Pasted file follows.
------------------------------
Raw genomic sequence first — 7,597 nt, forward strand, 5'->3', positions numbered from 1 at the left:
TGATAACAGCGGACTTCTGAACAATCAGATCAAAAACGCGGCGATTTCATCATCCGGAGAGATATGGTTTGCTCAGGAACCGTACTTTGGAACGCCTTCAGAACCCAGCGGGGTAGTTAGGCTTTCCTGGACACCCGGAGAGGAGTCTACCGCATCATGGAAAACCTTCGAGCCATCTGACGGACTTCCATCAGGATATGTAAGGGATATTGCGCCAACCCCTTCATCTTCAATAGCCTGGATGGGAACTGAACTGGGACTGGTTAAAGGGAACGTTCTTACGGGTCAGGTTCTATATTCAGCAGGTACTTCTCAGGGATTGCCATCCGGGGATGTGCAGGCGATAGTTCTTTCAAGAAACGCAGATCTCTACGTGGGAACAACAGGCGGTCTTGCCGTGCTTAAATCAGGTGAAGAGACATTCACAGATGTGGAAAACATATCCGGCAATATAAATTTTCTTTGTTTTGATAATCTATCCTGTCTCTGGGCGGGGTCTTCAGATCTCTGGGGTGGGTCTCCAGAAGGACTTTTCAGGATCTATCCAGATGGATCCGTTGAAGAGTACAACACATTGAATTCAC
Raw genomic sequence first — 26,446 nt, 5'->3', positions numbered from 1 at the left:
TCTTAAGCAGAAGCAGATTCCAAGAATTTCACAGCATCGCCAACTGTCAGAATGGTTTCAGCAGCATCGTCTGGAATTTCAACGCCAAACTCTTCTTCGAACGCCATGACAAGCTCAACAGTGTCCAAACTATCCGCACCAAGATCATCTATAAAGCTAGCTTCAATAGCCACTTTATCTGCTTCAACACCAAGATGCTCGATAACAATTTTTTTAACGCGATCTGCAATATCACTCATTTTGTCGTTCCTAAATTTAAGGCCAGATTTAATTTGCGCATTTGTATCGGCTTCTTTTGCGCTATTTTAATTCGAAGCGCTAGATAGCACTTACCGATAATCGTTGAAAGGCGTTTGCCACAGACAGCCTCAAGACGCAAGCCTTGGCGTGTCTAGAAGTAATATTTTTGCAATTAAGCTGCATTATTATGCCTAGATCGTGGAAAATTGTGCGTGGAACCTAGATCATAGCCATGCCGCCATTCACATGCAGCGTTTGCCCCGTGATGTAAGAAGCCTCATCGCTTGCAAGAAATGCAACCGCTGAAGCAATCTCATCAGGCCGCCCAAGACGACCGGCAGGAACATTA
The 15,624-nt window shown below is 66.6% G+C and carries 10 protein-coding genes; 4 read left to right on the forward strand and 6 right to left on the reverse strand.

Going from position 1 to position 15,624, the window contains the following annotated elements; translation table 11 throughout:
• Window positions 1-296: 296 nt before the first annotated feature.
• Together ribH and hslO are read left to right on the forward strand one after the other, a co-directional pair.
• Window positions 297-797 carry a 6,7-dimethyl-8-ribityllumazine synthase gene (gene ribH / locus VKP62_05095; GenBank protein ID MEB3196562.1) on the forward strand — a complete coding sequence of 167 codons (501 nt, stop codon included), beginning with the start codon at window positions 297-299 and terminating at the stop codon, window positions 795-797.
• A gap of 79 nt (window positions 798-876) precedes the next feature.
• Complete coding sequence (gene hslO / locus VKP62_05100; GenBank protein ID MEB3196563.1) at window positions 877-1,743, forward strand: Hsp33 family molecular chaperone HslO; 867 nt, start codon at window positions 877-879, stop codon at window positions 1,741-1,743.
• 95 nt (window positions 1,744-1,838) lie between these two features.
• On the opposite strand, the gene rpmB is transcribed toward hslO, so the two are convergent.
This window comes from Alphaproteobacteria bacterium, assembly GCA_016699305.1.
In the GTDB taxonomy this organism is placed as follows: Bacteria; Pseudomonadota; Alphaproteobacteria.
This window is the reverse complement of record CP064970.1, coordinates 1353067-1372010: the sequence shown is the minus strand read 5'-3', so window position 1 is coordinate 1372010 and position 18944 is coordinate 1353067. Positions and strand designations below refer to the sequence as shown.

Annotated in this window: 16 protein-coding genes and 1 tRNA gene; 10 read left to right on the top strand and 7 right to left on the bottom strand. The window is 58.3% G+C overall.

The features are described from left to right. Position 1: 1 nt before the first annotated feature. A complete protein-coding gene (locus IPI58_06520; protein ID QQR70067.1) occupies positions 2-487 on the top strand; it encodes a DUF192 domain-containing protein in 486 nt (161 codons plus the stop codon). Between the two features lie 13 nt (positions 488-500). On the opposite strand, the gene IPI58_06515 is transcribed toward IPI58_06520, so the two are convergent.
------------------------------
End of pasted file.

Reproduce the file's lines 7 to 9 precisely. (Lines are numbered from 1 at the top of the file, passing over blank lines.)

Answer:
• Window positions 1-296: 296 nt before the first annotated feature.
• Together ribH and hslO are read left to right on the forward strand one after the other, a co-directional pair.
• Window positions 297-797 carry a 6,7-dimethyl-8-ribityllumazine synthase gene (gene ribH / locus VKP62_05095; GenBank protein ID MEB3196562.1) on the forward strand — a complete coding sequence of 167 codons (501 nt, stop codon included), beginning with the start codon at window positions 297-299 and terminating at the stop codon, window positions 795-797.